Spirituality, Hospice and Persons with Disabilities

During this Lenten season we think a lot about the issue of life after death.  Thinking of the end of […]

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During this Lenten season we think a lot about the issue of life after death.  Thinking of the end of one’s life is oftentimes very difficult and is avoided by many. For those of us who may have the capacities to prepare, it is still difficult.

The Lenten/Easter season before us gives us hope and a reminder that life   spiritual life   goes on and that in the Christian world this extended life is one without pain, without prejudice, and without functional limitation.  Life after death is not to be feared, but rather is to be rejoiced in.

How do we help all of our family members, friends, or the people we serve become prepared for this journey?  How do we better prepare ourselves for the task of supporting others with disabilities to understand the ending stages of their   or our   lives?  If we, who are able to cognitively look at this issue, have difficulty, what about individuals who are less able to process issues of health deterioration, lack of family, or support systems?

I am reminded of these issues during this Lenten season because we have been receiving calls about hospice and how the principles of hospice can be applied to persons living in group homes.  Family members and concerned members of residential care staff have been frustrated by the lack of sensitivity to the spiritual needs of people with disabilities and by the lack of support for education on how hospice practices can better be made available to all, especially individuals living in community-based group homes.

Perhaps it is pretty understandable that these calls would come into our office during this time of the year.  Perhaps the aging of our developmentally-limited individuals living in group-home environments, as well as the aging of our overall population, is becoming more evident.  Whatever the reason, the need for education about the relationship between hospice principles and spirituality has surfaced and needs further exploration.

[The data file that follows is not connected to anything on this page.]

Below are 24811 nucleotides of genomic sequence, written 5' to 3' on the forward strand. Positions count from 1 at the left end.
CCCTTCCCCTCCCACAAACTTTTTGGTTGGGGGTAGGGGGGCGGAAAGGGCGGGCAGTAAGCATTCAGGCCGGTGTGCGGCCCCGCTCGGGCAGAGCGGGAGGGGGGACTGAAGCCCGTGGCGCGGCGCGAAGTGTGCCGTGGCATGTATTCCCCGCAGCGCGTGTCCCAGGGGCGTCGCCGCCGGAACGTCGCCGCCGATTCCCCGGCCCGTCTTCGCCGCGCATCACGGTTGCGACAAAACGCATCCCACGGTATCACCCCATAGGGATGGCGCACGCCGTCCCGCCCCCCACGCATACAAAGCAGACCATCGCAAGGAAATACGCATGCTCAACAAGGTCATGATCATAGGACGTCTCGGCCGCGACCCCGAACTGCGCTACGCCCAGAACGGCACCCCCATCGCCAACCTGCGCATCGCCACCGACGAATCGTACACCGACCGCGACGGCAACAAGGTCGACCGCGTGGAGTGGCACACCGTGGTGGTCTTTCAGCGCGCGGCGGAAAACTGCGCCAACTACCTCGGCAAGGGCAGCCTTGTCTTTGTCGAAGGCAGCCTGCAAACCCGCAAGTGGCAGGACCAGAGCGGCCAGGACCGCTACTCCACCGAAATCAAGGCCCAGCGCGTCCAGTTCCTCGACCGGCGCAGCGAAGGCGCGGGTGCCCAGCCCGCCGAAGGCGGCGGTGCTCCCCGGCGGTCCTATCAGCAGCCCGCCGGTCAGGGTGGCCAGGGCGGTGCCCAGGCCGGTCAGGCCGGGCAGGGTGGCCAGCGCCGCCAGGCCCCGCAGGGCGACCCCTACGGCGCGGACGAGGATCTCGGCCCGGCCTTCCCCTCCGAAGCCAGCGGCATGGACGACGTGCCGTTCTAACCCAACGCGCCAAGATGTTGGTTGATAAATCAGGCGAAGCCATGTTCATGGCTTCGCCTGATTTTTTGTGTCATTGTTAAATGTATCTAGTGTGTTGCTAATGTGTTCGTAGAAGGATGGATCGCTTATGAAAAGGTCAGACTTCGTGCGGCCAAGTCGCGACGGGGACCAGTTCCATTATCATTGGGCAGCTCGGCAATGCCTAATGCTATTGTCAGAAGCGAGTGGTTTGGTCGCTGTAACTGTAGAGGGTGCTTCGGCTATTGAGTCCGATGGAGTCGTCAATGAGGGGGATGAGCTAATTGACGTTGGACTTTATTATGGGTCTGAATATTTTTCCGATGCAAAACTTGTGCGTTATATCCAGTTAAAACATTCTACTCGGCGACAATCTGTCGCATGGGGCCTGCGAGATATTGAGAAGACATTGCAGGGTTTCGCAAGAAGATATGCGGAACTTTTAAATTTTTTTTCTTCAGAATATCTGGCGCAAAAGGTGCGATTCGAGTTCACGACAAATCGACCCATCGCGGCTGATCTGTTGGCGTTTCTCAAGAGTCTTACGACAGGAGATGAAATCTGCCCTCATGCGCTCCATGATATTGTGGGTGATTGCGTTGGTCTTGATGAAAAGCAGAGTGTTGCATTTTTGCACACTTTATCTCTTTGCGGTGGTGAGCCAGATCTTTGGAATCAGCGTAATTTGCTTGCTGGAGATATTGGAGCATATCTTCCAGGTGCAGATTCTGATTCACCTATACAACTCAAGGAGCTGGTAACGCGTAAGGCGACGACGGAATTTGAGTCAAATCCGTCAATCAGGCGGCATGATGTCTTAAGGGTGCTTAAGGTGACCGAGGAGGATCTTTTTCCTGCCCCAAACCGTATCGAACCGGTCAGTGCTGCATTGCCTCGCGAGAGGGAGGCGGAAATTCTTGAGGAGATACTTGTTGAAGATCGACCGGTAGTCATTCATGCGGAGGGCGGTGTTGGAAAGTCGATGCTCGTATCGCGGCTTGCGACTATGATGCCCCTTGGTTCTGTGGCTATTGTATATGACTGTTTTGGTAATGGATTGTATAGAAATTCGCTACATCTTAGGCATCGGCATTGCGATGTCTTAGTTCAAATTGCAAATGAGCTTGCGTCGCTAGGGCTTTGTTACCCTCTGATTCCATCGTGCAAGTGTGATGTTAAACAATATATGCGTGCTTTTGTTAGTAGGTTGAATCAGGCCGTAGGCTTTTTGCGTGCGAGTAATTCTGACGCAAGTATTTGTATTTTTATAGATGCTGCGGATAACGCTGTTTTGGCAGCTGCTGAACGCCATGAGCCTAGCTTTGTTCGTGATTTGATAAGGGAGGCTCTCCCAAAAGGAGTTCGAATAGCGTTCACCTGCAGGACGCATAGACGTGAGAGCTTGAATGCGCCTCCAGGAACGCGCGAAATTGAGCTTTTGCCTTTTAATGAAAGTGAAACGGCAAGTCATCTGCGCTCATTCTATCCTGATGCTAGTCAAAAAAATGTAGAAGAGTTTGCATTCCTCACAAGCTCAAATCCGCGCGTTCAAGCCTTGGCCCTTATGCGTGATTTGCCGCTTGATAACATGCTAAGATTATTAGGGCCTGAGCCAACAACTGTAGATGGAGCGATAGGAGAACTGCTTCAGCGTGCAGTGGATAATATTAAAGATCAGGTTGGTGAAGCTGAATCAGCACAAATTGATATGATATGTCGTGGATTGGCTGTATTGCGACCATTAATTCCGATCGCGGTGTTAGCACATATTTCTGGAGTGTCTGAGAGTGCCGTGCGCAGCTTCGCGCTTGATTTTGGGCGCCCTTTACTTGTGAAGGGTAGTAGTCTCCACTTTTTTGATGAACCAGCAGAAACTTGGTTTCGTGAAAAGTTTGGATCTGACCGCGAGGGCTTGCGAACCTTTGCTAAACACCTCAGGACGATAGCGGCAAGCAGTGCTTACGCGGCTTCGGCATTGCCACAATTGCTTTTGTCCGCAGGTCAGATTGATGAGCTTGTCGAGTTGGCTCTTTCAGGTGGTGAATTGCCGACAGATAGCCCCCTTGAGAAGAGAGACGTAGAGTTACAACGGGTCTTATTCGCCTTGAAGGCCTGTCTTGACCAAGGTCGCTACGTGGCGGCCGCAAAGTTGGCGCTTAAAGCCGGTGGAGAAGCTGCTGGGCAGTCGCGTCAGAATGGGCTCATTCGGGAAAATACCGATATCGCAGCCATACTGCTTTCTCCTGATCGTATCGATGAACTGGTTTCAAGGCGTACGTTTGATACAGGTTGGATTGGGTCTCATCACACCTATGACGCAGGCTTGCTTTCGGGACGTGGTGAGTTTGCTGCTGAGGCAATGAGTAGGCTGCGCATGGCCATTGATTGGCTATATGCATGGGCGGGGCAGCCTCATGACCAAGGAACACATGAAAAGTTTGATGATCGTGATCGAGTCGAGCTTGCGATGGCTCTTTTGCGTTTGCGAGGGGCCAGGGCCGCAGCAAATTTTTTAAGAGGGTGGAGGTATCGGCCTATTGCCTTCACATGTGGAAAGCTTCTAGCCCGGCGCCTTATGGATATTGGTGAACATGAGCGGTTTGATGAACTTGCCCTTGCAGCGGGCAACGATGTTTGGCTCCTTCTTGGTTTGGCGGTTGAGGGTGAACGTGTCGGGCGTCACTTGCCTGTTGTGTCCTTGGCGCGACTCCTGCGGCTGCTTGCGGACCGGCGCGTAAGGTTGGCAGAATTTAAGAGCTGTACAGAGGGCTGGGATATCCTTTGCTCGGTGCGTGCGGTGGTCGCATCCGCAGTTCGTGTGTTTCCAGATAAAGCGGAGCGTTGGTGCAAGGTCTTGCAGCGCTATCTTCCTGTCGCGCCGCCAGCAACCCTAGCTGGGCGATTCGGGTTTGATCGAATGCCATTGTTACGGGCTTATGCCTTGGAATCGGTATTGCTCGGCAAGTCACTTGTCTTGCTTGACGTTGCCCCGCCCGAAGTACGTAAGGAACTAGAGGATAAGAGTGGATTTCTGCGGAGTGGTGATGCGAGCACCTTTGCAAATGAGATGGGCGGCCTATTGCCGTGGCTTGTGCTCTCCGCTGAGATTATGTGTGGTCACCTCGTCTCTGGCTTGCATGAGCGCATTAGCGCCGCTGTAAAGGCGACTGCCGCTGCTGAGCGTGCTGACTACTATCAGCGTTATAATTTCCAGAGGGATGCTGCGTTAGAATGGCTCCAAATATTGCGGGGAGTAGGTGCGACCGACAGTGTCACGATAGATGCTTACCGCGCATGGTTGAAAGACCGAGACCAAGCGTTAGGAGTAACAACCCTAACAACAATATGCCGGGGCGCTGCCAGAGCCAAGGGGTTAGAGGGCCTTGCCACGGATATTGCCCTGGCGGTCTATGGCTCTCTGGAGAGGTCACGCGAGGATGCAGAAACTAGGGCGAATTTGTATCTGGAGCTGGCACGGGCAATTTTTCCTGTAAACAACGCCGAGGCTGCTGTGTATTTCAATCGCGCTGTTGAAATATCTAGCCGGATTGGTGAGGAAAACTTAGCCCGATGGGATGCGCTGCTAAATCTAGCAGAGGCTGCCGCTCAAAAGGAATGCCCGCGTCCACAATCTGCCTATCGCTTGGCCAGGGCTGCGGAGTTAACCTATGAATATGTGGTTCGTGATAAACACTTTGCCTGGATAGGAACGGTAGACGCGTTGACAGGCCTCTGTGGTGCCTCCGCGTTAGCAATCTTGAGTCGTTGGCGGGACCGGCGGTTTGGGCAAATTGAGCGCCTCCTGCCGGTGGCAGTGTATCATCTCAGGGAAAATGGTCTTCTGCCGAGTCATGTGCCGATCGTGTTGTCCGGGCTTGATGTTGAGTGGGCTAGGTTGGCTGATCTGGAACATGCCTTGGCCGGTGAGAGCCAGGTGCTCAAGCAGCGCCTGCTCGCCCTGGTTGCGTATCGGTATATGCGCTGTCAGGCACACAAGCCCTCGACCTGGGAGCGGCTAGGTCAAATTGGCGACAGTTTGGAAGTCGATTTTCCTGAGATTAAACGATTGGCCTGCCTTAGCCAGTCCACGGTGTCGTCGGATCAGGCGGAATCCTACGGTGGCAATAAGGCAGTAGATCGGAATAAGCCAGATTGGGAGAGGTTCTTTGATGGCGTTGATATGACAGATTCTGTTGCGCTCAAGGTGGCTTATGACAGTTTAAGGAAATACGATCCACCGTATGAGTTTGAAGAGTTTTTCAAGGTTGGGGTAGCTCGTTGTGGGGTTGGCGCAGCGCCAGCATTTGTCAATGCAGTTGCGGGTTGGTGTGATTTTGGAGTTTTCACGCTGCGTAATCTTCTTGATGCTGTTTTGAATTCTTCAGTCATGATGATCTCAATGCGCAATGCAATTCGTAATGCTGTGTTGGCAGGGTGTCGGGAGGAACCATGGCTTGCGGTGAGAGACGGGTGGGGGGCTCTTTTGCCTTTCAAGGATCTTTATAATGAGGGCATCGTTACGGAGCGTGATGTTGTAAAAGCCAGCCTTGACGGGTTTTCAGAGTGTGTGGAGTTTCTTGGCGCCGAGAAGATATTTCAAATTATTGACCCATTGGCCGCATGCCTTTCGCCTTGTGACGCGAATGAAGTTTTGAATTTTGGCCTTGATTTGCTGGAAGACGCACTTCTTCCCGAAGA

Some in the hospice field suggest that perhaps part of the lack of education and preparation is due to our own discomfort with our thoughts about our own mortality.  If this is true, we are certainly doing a disservice to our clients, their families and, really, to ourselves.  As difficult as this topic is, we have the responsibility to become better informed and to assist those we work or live with to have the most supportive living environment possible during this final stage of their lives.

Spirituality and a faith community have been parts of the lives of many individuals with disabilities.  As we grow older, or as we see more of our family, friends, or housemates pass on, we cannot help but think more about life’s end.  If we are lucky, we can see this passing as the next step of our spiritual journey.  Support, awareness, and caring will allow us to help those around us to be better prepared to move on in their life’s journey.  This, in turn, will help us move on in our own.

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